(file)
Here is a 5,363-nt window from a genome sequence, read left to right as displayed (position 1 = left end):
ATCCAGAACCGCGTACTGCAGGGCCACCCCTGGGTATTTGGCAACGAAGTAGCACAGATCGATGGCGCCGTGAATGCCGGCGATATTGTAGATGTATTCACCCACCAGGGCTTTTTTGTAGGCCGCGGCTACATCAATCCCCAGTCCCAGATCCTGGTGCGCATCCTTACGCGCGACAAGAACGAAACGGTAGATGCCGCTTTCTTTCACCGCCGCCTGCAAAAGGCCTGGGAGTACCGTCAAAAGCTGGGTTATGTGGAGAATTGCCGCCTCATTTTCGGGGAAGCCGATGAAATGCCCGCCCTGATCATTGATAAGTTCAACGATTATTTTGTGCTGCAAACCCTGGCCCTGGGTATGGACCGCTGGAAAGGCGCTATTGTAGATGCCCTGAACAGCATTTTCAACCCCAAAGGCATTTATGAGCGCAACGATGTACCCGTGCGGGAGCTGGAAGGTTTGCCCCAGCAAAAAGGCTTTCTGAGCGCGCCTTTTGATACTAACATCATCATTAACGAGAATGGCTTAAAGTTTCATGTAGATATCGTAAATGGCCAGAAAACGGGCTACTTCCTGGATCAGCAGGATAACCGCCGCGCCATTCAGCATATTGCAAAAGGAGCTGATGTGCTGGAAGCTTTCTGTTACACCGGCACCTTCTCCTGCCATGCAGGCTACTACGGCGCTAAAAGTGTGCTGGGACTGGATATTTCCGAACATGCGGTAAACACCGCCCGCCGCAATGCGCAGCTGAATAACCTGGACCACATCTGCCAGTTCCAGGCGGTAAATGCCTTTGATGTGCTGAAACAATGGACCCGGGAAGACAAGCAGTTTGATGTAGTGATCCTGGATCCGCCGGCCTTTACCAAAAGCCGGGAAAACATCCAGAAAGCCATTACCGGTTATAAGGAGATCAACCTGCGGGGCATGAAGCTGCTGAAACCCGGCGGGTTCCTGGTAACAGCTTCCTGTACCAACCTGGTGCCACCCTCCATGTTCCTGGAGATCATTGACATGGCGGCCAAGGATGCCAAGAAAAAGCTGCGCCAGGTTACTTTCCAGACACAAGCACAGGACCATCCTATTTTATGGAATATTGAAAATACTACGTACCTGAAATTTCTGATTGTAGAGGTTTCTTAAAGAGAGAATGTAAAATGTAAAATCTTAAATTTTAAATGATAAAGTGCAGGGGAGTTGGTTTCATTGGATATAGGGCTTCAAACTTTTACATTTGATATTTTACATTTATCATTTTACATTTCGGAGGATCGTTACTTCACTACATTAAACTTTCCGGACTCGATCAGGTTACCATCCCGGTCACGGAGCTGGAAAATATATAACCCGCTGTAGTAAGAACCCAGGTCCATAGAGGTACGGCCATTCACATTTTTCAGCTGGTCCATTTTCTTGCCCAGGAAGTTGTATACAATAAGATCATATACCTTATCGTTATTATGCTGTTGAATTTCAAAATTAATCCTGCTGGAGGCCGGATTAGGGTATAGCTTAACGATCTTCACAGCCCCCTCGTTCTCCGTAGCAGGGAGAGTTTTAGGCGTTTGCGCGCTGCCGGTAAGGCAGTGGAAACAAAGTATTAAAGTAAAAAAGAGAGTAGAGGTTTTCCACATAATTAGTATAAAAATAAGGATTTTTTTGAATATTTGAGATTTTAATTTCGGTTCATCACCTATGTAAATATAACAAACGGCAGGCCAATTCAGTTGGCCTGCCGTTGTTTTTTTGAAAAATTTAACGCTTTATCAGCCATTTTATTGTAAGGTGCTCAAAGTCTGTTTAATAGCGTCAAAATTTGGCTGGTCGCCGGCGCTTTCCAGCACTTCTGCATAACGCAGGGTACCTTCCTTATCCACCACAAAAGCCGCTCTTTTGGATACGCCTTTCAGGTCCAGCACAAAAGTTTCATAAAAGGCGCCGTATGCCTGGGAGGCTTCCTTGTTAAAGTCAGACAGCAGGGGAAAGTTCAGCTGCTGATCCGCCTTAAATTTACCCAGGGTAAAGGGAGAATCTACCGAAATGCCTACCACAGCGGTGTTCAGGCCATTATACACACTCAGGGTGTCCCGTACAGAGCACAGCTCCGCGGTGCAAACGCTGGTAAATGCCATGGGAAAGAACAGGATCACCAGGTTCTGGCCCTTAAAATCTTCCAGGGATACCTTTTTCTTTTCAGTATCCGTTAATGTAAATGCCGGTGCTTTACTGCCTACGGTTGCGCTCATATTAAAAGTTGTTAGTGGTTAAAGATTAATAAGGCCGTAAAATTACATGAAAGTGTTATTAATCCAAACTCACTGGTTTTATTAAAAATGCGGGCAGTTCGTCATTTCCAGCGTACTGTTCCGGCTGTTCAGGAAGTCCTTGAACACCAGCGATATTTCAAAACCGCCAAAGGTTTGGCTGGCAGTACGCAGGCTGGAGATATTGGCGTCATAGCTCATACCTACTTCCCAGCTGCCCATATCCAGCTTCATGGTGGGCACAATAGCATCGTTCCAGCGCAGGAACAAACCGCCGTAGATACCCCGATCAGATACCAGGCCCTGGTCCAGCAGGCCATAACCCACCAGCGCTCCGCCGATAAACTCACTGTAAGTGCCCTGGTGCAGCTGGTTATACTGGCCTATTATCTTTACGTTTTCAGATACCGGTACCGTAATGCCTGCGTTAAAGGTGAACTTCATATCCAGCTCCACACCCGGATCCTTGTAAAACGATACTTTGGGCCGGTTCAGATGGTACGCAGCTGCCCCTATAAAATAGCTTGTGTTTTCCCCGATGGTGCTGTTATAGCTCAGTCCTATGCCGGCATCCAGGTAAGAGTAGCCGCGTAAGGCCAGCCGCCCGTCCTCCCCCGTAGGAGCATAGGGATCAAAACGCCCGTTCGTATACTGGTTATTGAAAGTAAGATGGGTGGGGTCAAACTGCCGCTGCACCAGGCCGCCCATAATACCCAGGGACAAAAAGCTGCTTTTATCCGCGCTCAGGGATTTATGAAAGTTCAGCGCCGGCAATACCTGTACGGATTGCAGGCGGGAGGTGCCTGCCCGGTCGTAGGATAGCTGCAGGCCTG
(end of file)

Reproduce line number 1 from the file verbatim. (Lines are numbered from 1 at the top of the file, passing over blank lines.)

Here is a 5,363-nt window from a genome sequence, read left to right as displayed (position 1 = left end):